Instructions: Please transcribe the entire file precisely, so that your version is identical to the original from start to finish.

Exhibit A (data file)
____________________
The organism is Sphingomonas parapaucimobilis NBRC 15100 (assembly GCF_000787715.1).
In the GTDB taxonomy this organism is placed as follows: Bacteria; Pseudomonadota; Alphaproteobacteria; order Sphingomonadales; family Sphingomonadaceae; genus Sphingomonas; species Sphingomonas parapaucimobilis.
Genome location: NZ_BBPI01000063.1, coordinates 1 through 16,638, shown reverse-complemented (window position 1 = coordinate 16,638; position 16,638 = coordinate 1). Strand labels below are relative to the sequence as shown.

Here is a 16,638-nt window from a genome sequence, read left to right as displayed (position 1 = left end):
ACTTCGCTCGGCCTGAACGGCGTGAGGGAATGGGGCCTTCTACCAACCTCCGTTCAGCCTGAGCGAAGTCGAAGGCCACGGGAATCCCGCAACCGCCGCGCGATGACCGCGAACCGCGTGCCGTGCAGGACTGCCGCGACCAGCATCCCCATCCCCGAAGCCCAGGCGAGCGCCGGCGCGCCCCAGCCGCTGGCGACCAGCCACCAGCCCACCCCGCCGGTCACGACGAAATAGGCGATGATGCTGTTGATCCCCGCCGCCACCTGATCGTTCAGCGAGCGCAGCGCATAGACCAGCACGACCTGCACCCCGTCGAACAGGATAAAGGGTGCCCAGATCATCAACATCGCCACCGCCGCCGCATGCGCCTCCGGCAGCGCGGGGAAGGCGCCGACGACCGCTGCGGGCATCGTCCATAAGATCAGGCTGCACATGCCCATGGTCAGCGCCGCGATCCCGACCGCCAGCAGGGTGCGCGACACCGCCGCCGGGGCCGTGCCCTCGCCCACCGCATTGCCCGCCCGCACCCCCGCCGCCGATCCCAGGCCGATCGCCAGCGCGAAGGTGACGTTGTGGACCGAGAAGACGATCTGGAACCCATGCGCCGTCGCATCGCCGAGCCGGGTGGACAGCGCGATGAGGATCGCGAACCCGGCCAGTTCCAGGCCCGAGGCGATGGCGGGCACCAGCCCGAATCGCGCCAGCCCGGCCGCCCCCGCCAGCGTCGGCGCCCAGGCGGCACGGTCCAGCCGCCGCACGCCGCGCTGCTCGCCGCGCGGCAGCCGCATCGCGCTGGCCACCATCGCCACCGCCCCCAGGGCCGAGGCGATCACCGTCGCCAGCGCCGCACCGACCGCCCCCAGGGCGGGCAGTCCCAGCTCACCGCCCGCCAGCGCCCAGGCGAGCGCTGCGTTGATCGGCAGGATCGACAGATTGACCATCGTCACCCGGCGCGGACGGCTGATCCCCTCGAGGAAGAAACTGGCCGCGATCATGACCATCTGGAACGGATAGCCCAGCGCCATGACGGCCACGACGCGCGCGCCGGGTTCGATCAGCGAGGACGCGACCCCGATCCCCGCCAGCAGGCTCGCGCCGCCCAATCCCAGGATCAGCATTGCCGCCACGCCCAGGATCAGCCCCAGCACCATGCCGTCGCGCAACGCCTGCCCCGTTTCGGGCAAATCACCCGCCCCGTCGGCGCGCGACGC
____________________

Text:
The organism is Sphingomonas parapaucimobilis NBRC 15100 (assembly GCF_000787715.1).
In the GTDB taxonomy this organism is placed as follows: Bacteria; Pseudomonadota; Alphaproteobacteria; order Sphingomonadales; family Sphingomonadaceae; genus Sphingomonas; species Sphingomonas parapaucimobilis.
Genome location: NZ_BBPI01000063.1, coordinates 1 through 16,638, shown reverse-complemented (window position 1 = coordinate 16,638; position 16,638 = coordinate 1). Strand labels below are relative to the sequence as shown.

Here is a 16,638-nt window from a genome sequence, read left to right as displayed (position 1 = left end):
ACTTCGCTCGGCCTGAACGGCGTGAGGGAATGGGGCCTTCTACCAACCTCCGTTCAGCCTGAGCGAAGTCGAAGGCCACGGGAATCCCGCAACCGCCGCGCGATGACCGCGAACCGCGTGCCGTGCAGGACTGCCGCGACCAGCATCCCCATCCCCGAAGCCCAGGCGAGCGCCGGCGCGCCCCAGCCGCTGGCGACCAGCCACCAGCCCACCCCGCCGGTCACGACGAAATAGGCGATGATGCTGTTGATCCCCGCCGCCACCTGATCGTTCAGCGAGCGCAGCGCATAGACCAGCACGACCTGCACCCCGTCGAACAGGATAAAGGGTGCCCAGATCATCAACATCGCCACCGCCGCCGCATGCGCCTCCGGCAGCGCGGGGAAGGCGCCGACGACCGCTGCGGGCATCGTCCATAAGATCAGGCTGCACATGCCCATGGTCAGCGCCGCGATCCCGACCGCCAGCAGGGTGCGCGACACCGCCGCCGGGGCCGTGCCCTCGCCCACCGCATTGCCCGCCCGCACCCCCGCCGCCGATCCCAGGCCGATCGCCAGCGCGAAGGTGACGTTGTGGACCGAGAAGACGATCTGGAACCCATGCGCCGTCGCATCGCCGAGCCGGGTGGACAGCGCGATGAGGATCGCGAACCCGGCCAGTTCCAGGCCCGAGGCGATGGCGGGCACCAGCCCGAATCGCGCCAGCCCGGCCGCCCCCGCCAGCGTCGGCGCCCAGGCGGCACGGTCCAGCCGCCGCACGCCGCGCTGCTCGCCGCGCGGCAGCCGCATCGCGCTGGCCACCATCGCCACCGCCCCCAGGGCCGAGGCGATCACCGTCGCCAGCGCCGCACCGACCGCCCCCAGGGCGGGCAGTCCCAGCTCACCGCCCGCCAGCGCCCAGGCGAGCGCTGCGTTGATCGGCAGGATCGACAGATTGACCATCGTCACCCGGCGCGGACGGCTGATCCCCTCGAGGAAGAAACTGGCCGCGATCATGACCATCTGGAACGGATAGCCCAGCGCCATGACGGCCACGACGCGCGCGCCGGGTTCGATCAGCGAGGACGCGACCCCGATCCCCGCCAGCAGGCTCGCGCCGCCCAATCCCAGGATCAGCATTGCCGCCACGCCCAGGATCAGCCCCAGCACCATGCCGTCGCGCAACGCCTGCCCCGTTTCGGGCAAATCACCCGCCCCGTCGGCGCGCGACGC